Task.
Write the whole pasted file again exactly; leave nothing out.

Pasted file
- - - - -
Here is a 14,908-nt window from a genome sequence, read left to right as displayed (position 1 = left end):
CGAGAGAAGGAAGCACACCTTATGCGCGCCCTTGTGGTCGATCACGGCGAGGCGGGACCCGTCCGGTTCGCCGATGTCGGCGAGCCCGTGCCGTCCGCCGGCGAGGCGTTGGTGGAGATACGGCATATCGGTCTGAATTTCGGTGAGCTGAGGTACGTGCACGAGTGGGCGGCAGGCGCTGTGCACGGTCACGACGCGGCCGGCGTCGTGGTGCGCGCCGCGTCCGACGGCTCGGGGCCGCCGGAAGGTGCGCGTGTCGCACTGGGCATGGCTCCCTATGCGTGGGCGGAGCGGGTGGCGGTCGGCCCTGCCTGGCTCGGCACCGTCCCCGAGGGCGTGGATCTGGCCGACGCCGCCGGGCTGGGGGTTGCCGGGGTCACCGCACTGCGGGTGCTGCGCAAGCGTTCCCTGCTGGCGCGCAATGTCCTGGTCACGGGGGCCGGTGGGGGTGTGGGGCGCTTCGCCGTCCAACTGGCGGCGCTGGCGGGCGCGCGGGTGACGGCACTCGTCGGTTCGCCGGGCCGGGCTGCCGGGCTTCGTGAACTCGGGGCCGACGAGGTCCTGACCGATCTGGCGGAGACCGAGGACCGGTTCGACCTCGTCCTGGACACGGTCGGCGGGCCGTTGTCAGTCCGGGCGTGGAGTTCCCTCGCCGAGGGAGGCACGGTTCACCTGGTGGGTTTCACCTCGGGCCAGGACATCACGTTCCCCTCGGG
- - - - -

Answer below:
Here is a 14,908-nt window from a genome sequence, read left to right as displayed (position 1 = left end):
CGAGAGAAGGAAGCACACCTTATGCGCGCCCTTGTGGTCGATCACGGCGAGGCGGGACCCGTCCGGTTCGCCGATGTCGGCGAGCCCGTGCCGTCCGCCGGCGAGGCGTTGGTGGAGATACGGCATATCGGTCTGAATTTCGGTGAGCTGAGGTACGTGCACGAGTGGGCGGCAGGCGCTGTGCACGGTCACGACGCGGCCGGCGTCGTGGTGCGCGCCGCGTCCGACGGCTCGGGGCCGCCGGAAGGTGCGCGTGTCGCACTGGGCATGGCTCCCTATGCGTGGGCGGAGCGGGTGGCGGTCGGCCCTGCCTGGCTCGGCACCGTCCCCGAGGGCGTGGATCTGGCCGACGCCGCCGGGCTGGGGGTTGCCGGGGTCACCGCACTGCGGGTGCTGCGCAAGCGTTCCCTGCTGGCGCGCAATGTCCTGGTCACGGGGGCCGGTGGGGGTGTGGGGCGCTTCGCCGTCCAACTGGCGGCGCTGGCGGGCGCGCGGGTGACGGCACTCGTCGGTTCGCCGGGCCGGGCTGCCGGGCTTCGTGAACTCGGGGCCGACGAGGTCCTGACCGATCTGGCGGAGACCGAGGACCGGTTCGACCTCGTCCTGGACACGGTCGGCGGGCCGTTGTCAGTCCGGGCGTGGAGTTCCCTCGCCGAGGGAGGCACGGTTCACCTGGTGGGTTTCACCTCGGGCCAGGACATCACGTTCCCCTCGGG